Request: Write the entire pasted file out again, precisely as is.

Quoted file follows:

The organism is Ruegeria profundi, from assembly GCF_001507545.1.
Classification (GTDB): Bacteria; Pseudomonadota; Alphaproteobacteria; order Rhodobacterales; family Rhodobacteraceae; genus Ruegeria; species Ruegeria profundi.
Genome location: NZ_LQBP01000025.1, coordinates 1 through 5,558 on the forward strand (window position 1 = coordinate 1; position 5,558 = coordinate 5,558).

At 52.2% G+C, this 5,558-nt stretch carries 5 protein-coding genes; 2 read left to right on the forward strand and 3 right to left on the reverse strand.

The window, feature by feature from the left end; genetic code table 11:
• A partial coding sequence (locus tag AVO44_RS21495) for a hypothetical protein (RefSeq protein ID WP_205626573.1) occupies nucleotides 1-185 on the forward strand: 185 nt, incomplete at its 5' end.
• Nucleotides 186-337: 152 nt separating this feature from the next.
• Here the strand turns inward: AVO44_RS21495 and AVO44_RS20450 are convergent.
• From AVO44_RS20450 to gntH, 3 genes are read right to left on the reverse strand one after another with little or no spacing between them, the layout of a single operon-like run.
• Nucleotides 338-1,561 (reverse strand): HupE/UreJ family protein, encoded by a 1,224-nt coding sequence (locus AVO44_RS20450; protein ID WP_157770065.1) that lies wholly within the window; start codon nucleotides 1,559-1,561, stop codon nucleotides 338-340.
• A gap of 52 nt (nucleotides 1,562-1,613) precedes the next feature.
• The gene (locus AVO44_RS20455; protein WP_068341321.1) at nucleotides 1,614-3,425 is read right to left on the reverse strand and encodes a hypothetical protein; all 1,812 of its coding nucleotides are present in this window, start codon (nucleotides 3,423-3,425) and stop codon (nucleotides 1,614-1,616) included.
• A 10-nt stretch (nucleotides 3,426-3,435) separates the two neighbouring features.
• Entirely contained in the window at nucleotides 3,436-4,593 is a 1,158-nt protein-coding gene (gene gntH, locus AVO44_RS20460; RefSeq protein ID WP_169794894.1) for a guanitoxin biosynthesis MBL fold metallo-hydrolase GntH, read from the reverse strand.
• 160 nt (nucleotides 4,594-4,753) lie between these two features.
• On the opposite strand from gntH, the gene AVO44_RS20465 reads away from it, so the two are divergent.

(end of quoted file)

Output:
The organism is Ruegeria profundi, from assembly GCF_001507545.1.
Classification (GTDB): Bacteria; Pseudomonadota; Alphaproteobacteria; order Rhodobacterales; family Rhodobacteraceae; genus Ruegeria; species Ruegeria profundi.
Genome location: NZ_LQBP01000025.1, coordinates 1 through 5,558 on the forward strand (window position 1 = coordinate 1; position 5,558 = coordinate 5,558).

At 52.2% G+C, this 5,558-nt stretch carries 5 protein-coding genes; 2 read left to right on the forward strand and 3 right to left on the reverse strand.

The window, feature by feature from the left end; genetic code table 11:
• A partial coding sequence (locus tag AVO44_RS21495) for a hypothetical protein (RefSeq protein ID WP_205626573.1) occupies nucleotides 1-185 on the forward strand: 185 nt, incomplete at its 5' end.
• Nucleotides 186-337: 152 nt separating this feature from the next.
• Here the strand turns inward: AVO44_RS21495 and AVO44_RS20450 are convergent.
• From AVO44_RS20450 to gntH, 3 genes are read right to left on the reverse strand one after another with little or no spacing between them, the layout of a single operon-like run.
• Nucleotides 338-1,561 (reverse strand): HupE/UreJ family protein, encoded by a 1,224-nt coding sequence (locus AVO44_RS20450; protein ID WP_157770065.1) that lies wholly within the window; start codon nucleotides 1,559-1,561, stop codon nucleotides 338-340.
• A gap of 52 nt (nucleotides 1,562-1,613) precedes the next feature.
• The gene (locus AVO44_RS20455; protein WP_068341321.1) at nucleotides 1,614-3,425 is read right to left on the reverse strand and encodes a hypothetical protein; all 1,812 of its coding nucleotides are present in this window, start codon (nucleotides 3,423-3,425) and stop codon (nucleotides 1,614-1,616) included.
• A 10-nt stretch (nucleotides 3,426-3,435) separates the two neighbouring features.
• Entirely contained in the window at nucleotides 3,436-4,593 is a 1,158-nt protein-coding gene (gene gntH, locus AVO44_RS20460; RefSeq protein ID WP_169794894.1) for a guanitoxin biosynthesis MBL fold metallo-hydrolase GntH, read from the reverse strand.
• 160 nt (nucleotides 4,594-4,753) lie between these two features.
• On the opposite strand from gntH, the gene AVO44_RS20465 reads away from it, so the two are divergent.